Four candidates, including a longtime personal injury lawyer, are vying to succeed retiring District Judge James Bixler in Department 24.
Jim Crockett, a State Bar of Nevada member for nearly 40 years, says becoming a judge has always been a career goal, and he believes his decades of experience would be an asset on the bench.
“I have found it gratifying helping people get their lives back together, and that has inspired me to take this next step,” Crockett says on his campaign website.
Crockett, namesake of the widely known law firm Crockett &Myers, has endorsements from the Las Vegas Police Protective Association, Clark County Prosecutors Association and Professional Firefighters of Nevada.
Crockett says one of his biggest professional accomplishments has been obtaining a rare certification as a civil litigator by the National Board of Trial Advocacy.
In 2006, he was named trial lawyer of the year by the Nevada Trial Lawyers Association, now known as the Nevada Justice Association.
Crockett said he would like to see civil cases move through the court system more effectively to relieve the burden on judges and reduce costs to litigants.
“We need to focus attention on ways to get cases resolved and settled so people aren’t always leaving their fate in the hands of a trial,” he says.
Attorney Joe Hardy Jr., the son of Republican state Sen. Joe Hardy, shares that view.
“In the last few years, district courts have done a better job of speeding up the civil litigation process,” Hardy says.
A Brigham Young University law school graduate, Hardy says he was inspired to become a judge after working one summer while in law school for Senior U.S. District Judge Lloyd George.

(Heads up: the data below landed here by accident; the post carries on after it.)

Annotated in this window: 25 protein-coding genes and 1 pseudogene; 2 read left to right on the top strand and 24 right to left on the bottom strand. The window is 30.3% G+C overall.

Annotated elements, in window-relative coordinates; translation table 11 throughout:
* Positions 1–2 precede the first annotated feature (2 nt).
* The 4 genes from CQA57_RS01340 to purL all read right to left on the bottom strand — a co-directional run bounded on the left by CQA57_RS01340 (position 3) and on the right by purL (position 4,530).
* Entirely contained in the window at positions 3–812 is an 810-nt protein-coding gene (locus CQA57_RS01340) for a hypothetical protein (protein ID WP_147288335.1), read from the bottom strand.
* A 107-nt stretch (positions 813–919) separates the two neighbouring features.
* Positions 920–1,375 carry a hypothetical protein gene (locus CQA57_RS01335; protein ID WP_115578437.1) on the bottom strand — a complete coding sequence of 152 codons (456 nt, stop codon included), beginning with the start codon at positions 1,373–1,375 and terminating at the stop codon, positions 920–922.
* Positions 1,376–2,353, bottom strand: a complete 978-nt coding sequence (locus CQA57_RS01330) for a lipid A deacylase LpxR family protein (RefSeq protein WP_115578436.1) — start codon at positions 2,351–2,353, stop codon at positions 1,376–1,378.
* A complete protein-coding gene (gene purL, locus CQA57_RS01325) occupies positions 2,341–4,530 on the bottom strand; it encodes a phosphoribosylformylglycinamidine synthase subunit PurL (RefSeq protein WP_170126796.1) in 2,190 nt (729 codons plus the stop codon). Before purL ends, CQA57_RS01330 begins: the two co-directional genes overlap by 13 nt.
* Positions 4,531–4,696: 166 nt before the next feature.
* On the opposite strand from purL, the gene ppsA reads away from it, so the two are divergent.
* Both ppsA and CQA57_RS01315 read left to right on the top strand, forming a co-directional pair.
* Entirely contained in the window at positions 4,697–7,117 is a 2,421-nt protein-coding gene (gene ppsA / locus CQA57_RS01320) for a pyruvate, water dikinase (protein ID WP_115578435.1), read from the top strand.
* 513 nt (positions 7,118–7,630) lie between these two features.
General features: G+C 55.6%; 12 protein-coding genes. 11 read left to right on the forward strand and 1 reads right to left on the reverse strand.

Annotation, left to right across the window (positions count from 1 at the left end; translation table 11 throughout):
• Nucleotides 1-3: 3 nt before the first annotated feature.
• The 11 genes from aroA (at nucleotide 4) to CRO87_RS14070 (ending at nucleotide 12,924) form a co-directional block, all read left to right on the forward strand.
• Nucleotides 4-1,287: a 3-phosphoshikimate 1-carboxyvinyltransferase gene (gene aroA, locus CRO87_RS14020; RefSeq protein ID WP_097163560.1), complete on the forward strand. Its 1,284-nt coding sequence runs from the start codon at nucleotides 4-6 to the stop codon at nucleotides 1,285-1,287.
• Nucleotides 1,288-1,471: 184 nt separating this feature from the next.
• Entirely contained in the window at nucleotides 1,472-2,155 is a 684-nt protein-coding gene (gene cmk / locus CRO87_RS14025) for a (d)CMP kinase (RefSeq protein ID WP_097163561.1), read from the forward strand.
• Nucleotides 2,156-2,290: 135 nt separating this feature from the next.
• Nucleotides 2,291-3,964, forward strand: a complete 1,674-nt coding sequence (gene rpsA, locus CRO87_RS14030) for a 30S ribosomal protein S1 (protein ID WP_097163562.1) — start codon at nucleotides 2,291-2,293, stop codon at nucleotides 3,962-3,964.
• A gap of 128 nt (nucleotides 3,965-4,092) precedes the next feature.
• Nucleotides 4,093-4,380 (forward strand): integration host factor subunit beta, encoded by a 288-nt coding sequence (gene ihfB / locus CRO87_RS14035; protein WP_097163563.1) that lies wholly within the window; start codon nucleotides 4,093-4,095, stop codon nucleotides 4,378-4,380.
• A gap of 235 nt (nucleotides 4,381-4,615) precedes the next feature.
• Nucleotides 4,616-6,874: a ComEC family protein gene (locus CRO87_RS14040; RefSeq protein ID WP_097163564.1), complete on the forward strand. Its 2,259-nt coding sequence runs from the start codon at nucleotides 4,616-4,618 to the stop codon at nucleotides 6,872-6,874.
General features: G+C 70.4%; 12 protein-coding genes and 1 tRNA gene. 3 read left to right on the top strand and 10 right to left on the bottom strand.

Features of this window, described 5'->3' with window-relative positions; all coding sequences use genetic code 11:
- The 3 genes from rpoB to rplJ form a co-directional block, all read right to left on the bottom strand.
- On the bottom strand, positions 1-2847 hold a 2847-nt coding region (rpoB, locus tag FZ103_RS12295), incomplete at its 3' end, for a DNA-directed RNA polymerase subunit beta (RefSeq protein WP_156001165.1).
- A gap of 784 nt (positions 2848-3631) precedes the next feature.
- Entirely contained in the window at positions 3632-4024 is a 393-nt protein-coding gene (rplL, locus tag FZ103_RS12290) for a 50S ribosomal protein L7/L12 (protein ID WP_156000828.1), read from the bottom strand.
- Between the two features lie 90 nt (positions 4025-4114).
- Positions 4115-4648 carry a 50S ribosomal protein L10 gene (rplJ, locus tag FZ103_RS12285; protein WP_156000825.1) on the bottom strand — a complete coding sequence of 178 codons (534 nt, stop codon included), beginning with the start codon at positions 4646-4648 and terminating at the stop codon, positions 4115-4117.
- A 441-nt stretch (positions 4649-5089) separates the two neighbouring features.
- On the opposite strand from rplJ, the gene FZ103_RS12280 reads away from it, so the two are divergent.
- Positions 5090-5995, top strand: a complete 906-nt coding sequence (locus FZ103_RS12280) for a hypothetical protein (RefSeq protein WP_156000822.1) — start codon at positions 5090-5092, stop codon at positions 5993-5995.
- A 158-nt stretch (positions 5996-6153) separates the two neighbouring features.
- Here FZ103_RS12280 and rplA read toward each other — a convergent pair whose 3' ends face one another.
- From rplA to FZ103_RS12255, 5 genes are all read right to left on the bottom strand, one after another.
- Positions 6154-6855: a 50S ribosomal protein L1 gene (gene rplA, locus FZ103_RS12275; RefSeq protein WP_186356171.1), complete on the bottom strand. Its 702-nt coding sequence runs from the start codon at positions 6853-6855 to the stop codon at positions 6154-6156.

“I believe in public service and giving back to the community,” says Hardy, a State Bar member since 2000.
Like Crockett, Hardy says he would bring experience to Department 24, which primarily was assigned civil cases under Bixler.
“You name the type of civil case, and I’ve handled it,” Hardy says.
An appointed board member of the Nevada Taxicab Authority since 2010, Hardy says he is backed by former Las Vegas Mayor Oscar Goodman.
Anthony Ashby, who has specialized in civil defense work, says Clark County is “above average” in moving along civil cases.
Ashby, a State Bar member since 1993, ran afoul of the lawyers organization a decade ago when he and his partner self-reported that they had not made a proper accounting of their firm’s trust account.
The Nevada Supreme Court in 2005 ordered a 90-day suspension of their law licenses, but stayed the punishment and put them on one year probation. They were ordered to take State Bar-approved courses aimed at improving their handling of legal funds coming into their office.
Perennial judicial candidate Tony Liker, once a professional football player, also has jumped into the race.
“I’m a hard worker,” says Liker, a former prosecutor who specializes in criminal, family and personal injury law. “I would be fair and give everybody a chance.”
Liker, a University of Oregon law school graduate, has been a State Bar member since 1992.
In 2005, Las Vegas police arrested him on allegations that he choked his roommate, but no criminal charges were filed.
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